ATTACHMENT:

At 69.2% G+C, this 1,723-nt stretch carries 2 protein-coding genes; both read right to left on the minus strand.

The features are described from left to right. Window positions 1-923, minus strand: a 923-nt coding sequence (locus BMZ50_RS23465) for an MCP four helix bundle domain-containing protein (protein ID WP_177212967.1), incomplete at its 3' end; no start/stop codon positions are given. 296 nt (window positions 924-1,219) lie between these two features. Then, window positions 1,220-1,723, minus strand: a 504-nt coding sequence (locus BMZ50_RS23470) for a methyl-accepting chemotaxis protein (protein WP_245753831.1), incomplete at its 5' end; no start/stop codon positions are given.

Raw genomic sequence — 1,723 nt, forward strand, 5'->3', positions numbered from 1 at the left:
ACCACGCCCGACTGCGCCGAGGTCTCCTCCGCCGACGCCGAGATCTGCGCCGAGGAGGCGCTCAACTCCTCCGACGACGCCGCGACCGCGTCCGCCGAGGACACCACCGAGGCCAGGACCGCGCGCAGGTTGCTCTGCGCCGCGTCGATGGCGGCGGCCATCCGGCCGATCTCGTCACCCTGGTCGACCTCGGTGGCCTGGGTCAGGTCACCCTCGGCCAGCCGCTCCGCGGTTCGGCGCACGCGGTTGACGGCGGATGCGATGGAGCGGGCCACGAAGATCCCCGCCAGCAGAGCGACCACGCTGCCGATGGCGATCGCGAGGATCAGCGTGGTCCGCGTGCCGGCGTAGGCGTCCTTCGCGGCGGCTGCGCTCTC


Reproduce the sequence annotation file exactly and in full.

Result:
At 69.2% G+C, this 1,723-nt stretch carries 2 protein-coding genes; both read right to left on the minus strand.

The features are described from left to right. Window positions 1-923, minus strand: a 923-nt coding sequence (locus BMZ50_RS23465) for an MCP four helix bundle domain-containing protein (protein ID WP_177212967.1), incomplete at its 3' end; no start/stop codon positions are given. 296 nt (window positions 924-1,219) lie between these two features. Then, window positions 1,220-1,723, minus strand: a 504-nt coding sequence (locus BMZ50_RS23470) for a methyl-accepting chemotaxis protein (protein WP_245753831.1), incomplete at its 5' end; no start/stop codon positions are given.

Raw genomic sequence — 1,723 nt, forward strand, 5'->3', positions numbered from 1 at the left:
ACCACGCCCGACTGCGCCGAGGTCTCCTCCGCCGACGCCGAGATCTGCGCCGAGGAGGCGCTCAACTCCTCCGACGACGCCGCGACCGCGTCCGCCGAGGACACCACCGAGGCCAGGACCGCGCGCAGGTTGCTCTGCGCCGCGTCGATGGCGGCGGCCATCCGGCCGATCTCGTCACCCTGGTCGACCTCGGTGGCCTGGGTCAGGTCACCCTCGGCCAGCCGCTCCGCGGTTCGGCGCACGCGGTTGACGGCGGATGCGATGGAGCGGGCCACGAAGATCCCCGCCAGCAGAGCGACCACGCTGCCGATGGCGATCGCGAGGATCAGCGTGGTCCGCGTGCCGGCGTAGGCGTCCTTCGCGGCGGCTGCGCTCTC